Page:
Associations: Broken Window Theory

Разбитые_окна_заброшенного_кинотеатра,_Санкт-Петербург.

Are we in control of our own decisions? Or is there a link between your environment and the decisions you make.

Are the clothes you buy and wear linked to what people around you wear? Is the business you start and how you start it linked to the regulations around you, the customer tastes and their behaviours?

How does changing my environment impact my life decisions?

Our decisions are influenced by many factors. We may or may not be aware of them. Whether a decision was rational or irrational is measured on the basis of success. If you meet success your decision was correct and if it meet failure your decision was irrational.

We tend to think that we are responsible for our decisions, but to a large extend our environment shapes and is responsible for the decisions we make.

The broken windows theory is the idea that serious and violent crime can be reduced in an urban area through the strict enforcement of lesser crimes such as graffiti, and vandalism.

The theory says if a broken window to a building is not fixed within a few days, it means there is no one staying in that building and that no one really cares about that building. This then results in more windows being broken, vandalism, graffiti and illegal occupation.

What started as a single broken window over time results in that building attracting crime. Something as small as fixing a broken window would prevent the escalation of damage to the building and may prevent crime.

At the core of this is that conformity is the idea that people tend to do what others around them are doing. Someone walking down the street eating a hamburger, for example, is less likely to throw the litter in a rubbish bin if the pavement is already trashed with hamburger wrappers from other people who have chosen to litter.

An area clean from litter indicates to a person that there are rules against littering and that they are followed, monitored and enforced. 

Driving in the township is different from driving in the suburbs. Even though the rules of the road are the same, if you strictly stick to the rules of the road in one specific area, you might cause an accident. The environment dictates how we drive in certain areas and affects the decisions of how to drive.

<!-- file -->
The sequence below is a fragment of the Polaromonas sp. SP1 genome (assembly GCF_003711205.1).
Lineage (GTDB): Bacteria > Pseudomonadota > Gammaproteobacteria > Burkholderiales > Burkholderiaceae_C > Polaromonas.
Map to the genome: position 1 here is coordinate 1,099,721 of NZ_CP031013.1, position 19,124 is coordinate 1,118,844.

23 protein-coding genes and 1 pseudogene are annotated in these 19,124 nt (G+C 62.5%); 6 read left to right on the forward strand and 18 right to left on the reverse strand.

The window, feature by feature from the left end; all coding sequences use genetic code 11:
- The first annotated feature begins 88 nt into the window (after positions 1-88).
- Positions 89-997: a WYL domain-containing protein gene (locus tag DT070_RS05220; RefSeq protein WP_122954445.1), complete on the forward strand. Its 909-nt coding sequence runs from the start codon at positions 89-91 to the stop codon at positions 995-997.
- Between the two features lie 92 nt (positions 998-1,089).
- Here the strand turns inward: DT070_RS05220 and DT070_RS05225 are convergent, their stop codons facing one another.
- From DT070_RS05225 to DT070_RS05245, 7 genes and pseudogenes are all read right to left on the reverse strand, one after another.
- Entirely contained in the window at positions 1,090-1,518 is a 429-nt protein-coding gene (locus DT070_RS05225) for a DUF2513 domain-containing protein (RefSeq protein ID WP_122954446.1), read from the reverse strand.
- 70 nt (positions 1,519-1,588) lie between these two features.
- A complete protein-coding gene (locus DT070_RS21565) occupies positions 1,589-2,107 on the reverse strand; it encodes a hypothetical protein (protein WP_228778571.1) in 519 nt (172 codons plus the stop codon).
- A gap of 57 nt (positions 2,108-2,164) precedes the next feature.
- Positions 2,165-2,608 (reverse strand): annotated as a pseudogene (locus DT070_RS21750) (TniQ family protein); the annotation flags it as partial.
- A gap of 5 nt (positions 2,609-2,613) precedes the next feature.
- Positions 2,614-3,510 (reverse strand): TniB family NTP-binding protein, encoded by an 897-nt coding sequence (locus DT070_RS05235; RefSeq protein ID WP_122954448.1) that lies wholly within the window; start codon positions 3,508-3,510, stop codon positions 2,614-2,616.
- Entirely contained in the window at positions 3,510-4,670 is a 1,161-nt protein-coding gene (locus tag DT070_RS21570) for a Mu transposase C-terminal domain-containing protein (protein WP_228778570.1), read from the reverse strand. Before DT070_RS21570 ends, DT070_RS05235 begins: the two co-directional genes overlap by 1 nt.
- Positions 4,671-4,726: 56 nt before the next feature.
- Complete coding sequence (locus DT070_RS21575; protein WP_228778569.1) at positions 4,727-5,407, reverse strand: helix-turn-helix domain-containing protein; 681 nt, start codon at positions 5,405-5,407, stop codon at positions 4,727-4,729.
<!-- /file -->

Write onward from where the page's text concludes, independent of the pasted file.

One of the big debate is how bribery is treated in certain countries. Bribery is acceptable in certain countries and unacceptable in others. The environment affects the decisions  of how to do business.

Dan Ariely says “We tend to compare ourselves with our surroundings, and our happiness stems directly from those comparisons. If the people around us drive Hondas, we feel good in a Honda; if those around us drive Audis, our old Honda will make us cringe.” The environment affects the things we buy.

We do certain things due to our surroundings. Change your surroundings, change your decisions, change your life.

A country with a high entrepreneurial culture tends to breed more entrepreneurs. A country with a high culture of dependency tends to breed more dependency.

Choose your environment very carefully because it has the potential to either hold you back or push you to success.

If you are a startup, something as small as spending time with other entrepreneurs in an incubator type environment exposes you to thought leader entrepreneurs and may increase your chances of success.

To a large extent, you are a product of your environment. Does your place of work bring the best out of you, is the environment taking you to where you want to go.

Consider a business with a few under-performing people. If the people are not supported and not understanding of the strategy and vision, the tendency is for others to start to under-perform as well. Eventually, this will impact your service and business performance, and if it is neglected, perhaps clients become uncommitted to you. The environment affects how people perform. As a leader create an environment that fixes the broken window immediately.

My mentor Mike Ngila Muendane when he talks about habits uses the analogy that: it all starts as a drop, then another drop, and over time those drops accumulate to become an ocean.

A small thing that happens in your business may have a big impact. Don’t let a “broken window” lead to a broken business, and broken people.

Fix the broken window. Heredity nothing, environment everything.

Ps: Malcolm Gladwell wrote exensively on Broken Windows Theory in his book Tipping Point.

 

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About Roche Mamabolo

Entrepreneur, Author, Dad. Passionate about Innovation and Creativity, Books, Poetry, Traveling, Theatre, Art, Music.
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